Sumatran Trogon (photo: Jon Hornbuckle), one Jon saw while on his own
Sumatran Trogon on Kerinci (photo: Jon Hornbuckle)
03 July. We birded up to the Burnt Tree, Jon racing ahead and doing it in 30 minutes, me more leisurely stopping to unsuccessfully look at the pitta spots on the way. Above the Burnt Tree Jon called in a Red-billed Partridge which came quite close but we still could not see it. No luck with the cochoa either which wasn’t heard. Jon and Barry went back down to the Base Camp Shelter area where Jon put up a mist net and had a successful trapping session. I was having what seemed a typical day on Kerinci seeing Sunda Bush Warbler, 3 Sunda Warblers, 2 Rusty-breasted and 3 Pygmy Wren-Babblers, 4 Long-tailed Sibias, 2 Blue Nuthatches, 2 Shiny Whistling Thrushes, superb Lesser and male White-browed Shortwings, 2 female Sunda Robins and 3 Snowy-browed Flycatchers. We gathered back at the Base Camp Shelter, the day’s best sighting again being Salvadori’s Pheasant with Barry and Jon seeing a male. At about 17:00 everything changed as a Schneider’s Pitta started calling between the shelter and the ravine and responded briefly to play-back. It hopped across the path near the ravine edge and followed it moving rapidly downhill. I saw little more than movement until it perched low in the fork of a tree on the edge of the ravine at about 17:15 and sat there in full view through binoculars for 5 seconds. An amazing male. It quickly slipped away and called from further up. Jon, Barry and I returned to the Base Camp Shelter on cloud nine. Janos and Attila tried to follow it, at this point I don’t think Attila had seen it particularly well. They couldn’t relocate it and offered to take down Jon’s net on the way back. We waited and a couple of minutes later heard some excited shouting in Hungarian. We rushed over unsure what to expect. They’d flushed the pitta which was presumably going to roost into Jon’s net and were extracting it. Amazing to see it in the hand, Jon put it in a bag which I held carefully while they took the net down and went to collect cameras. A couple of shots in the hand then Janos placed it on a rock where it sat for a few minutes in torchlight before we left it. As we walked back to the vehicle in the dark we heard a distant Pale-headed Frogmouth and happily ignored it. Back at Tersik Tua we celebrated, most with a few drinks. With amazing pitta views firmly in the bag, or out of it, we decided to give the Tapan Road a second visit as having heard one there it seemed a better bet for Bronze-tailed Peacock-Pheasant than the main trail on Kerinci where they’d been seriously hunted out. We also asked Pak Subandi if he could phone the airline in Padang and see if he could book us on a flight to Jakarta in three or four days time as having all seen the pitta felt we couldn’t justify longer than that for the few remaining species.
on the main trail at Kerinci
Golden Babbler, I saw up to 10 each day on Kerinci (photo: Jon Hornbuckle)
White-throated Fantail, I saw 4-6 most days on Kerinci (photo: Jon Hornbuckle)
Mountain Leaf Warbler, I saw 4-6 most days on Kerinci (photo: Jon Hornbuckle)
Sunda Warbler, stunning bird, I saw 2-6 each day on Kerinci (photo: Jon Hornbuckle)
Snowy-browed Flycatcher, a superb species, I saw up to 5 each day on Kerinci (photo: Jon Hornbuckle), 
Lesser Shortwing (photo: Jon Hornbuckle), I saw 5 on Kerinci
male Schneider's Pitta on Kerinci (photo: Jon Hornbuckle)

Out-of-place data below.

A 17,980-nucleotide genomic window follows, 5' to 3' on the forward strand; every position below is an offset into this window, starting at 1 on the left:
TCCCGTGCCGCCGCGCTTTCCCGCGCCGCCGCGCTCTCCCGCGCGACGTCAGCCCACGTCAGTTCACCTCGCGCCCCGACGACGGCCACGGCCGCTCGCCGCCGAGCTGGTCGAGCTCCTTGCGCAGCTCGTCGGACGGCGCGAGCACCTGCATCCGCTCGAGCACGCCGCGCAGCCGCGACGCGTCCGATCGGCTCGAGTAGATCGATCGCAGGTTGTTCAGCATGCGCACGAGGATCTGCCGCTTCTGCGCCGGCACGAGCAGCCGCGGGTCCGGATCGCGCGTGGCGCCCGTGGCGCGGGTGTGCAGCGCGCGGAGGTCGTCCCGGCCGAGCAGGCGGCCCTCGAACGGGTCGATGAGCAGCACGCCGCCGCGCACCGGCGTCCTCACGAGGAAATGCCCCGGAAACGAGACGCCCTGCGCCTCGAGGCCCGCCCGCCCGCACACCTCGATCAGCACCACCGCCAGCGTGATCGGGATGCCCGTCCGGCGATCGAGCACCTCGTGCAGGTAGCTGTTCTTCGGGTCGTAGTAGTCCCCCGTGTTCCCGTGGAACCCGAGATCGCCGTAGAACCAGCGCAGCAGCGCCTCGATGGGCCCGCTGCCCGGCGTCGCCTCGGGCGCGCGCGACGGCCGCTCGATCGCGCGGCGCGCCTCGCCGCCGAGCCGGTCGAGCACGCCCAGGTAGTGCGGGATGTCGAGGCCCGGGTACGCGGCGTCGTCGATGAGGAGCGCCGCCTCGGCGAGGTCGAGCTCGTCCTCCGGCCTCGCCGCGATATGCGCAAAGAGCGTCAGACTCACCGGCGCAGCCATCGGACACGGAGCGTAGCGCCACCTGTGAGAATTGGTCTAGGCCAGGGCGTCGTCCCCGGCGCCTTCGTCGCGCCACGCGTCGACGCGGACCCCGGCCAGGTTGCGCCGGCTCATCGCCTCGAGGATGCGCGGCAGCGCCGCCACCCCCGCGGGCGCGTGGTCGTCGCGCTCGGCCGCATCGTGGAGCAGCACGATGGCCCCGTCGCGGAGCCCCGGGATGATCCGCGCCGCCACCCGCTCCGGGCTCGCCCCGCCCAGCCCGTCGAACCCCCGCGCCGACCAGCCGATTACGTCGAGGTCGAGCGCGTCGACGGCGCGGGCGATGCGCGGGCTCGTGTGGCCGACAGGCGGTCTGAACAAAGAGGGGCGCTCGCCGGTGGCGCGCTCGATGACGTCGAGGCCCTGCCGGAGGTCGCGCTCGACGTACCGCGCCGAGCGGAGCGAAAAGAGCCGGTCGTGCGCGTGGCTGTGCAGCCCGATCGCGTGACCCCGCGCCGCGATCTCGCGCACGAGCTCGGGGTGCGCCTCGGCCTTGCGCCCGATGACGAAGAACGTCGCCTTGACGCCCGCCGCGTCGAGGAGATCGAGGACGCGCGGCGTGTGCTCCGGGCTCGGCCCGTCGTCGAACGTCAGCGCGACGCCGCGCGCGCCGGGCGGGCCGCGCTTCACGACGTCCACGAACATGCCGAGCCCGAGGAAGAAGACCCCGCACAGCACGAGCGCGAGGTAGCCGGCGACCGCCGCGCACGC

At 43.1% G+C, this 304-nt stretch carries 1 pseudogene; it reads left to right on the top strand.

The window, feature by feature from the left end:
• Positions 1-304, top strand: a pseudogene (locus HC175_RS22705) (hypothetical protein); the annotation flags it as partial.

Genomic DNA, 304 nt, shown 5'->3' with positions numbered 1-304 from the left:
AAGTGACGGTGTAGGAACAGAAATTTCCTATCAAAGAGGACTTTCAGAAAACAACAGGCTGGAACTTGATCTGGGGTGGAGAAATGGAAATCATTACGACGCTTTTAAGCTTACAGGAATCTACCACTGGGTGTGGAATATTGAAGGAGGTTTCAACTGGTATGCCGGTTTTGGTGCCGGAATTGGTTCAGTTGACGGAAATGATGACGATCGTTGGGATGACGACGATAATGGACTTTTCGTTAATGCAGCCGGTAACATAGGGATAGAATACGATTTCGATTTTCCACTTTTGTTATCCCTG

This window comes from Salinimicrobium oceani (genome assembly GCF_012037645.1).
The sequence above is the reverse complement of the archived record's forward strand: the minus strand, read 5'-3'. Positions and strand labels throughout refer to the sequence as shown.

male Schneider's Pitta on Kerinci (photo: Jon Hornbuckle), an absolutely stunning bird
male Schneider's Pitta on Kerinci (photo: Jon Hornbuckle)
male Schneider's Pitta on Kerinci (photo: Jon Hornbuckle), a clear bird of the trip 
male Schneider's Pitta on Kerinci (photo: Janos Olah). Nice to see it out of the hand, both before and after it was caught 
04 July. We were up at 04:00 and drove back to the Tapan Road for dawn. We tried for Bronze-tailed Peacock-Pheasant but only heard one on a steep inaccessible hillside. We concentrated on the road from km 27-37 seeing lots of birds, several being new for the trip. Best were parties of 12 and 7 superb Long-tailed Broadbills, both groups including adults feeding juveniles. I also saw Rusty-breasted Cuckoo, 2 Gold-whiskered Barbets, 4 Sumatran and a Lesser Racket-tailed Drongo, 11 Sumatran Treepies, 2 Lesser Cuckoo-Shrikes, 2 Greater Green, 3 Blue-winged and 2 Blue-masked Leafbirds, 2 Fairy Bluebirds, Cream-striped, Spot-necked, Black-headed, 6 Scaly-breasted, 2 Grey-bellied, Puff-backed and 2 Hairy-backed Bulbuls, a superb Pygmy Wren-Babbler, 4 Black and 8 Chestnut-capped Laughingthrushes, 3 Long-tailed Sibias, a Sunda Forktail, 3 male Temminck’s Sunbirds and 2 Grey-breasted Spiderhunters. We left at 16.00, hoping to spot a Peacock-Pheasant feeding on the road but no joy, no real surprise there but it happens sometimes. Back at Tersik Tua Pak Subandi had been unable to book us on a flight.

lower elevations of the Tapan Road
one of 19 Long-tailed Broadbills seen in two groups on the Tapan Road (photo: Jon Hornbuckle)
all broadbills are brilliant but Long-tailed is one of the best (photo: Jon Hornbuckle)
Long-tailed Broadbills seen on the Tapan Road (photo: Jon Hornbuckle)
Orange-bellied Flowerpecker on the Tapan Road (photo: Jon Hornbuckle)
Sumatran Treepies on the Tapan Road (photo: Jon Hornbuckle)
another Sumatran Treepie on the Tapan Road (photo: Jon Hornbuckle), we saw flocks of 2 and 9 
Whiskered Tree-Swift on the Tapan Road (photo: Jon Hornbuckle)
Whiskered Tree-Swift enjoying a shower on the Tapan Road (photo: Jon Hornbuckle)
Blue Triangle on the Tapan Road (photo: Jon Hornbuckle)
male Temminck's Sunbird on the Tapan Road (photo: Jon Hornbuckle)
another male Temminck's Sunbird on the Tapan Road (photo: Jon Hornbuckle), I liked the narrow violet stripes on its head
high on the Tapan Road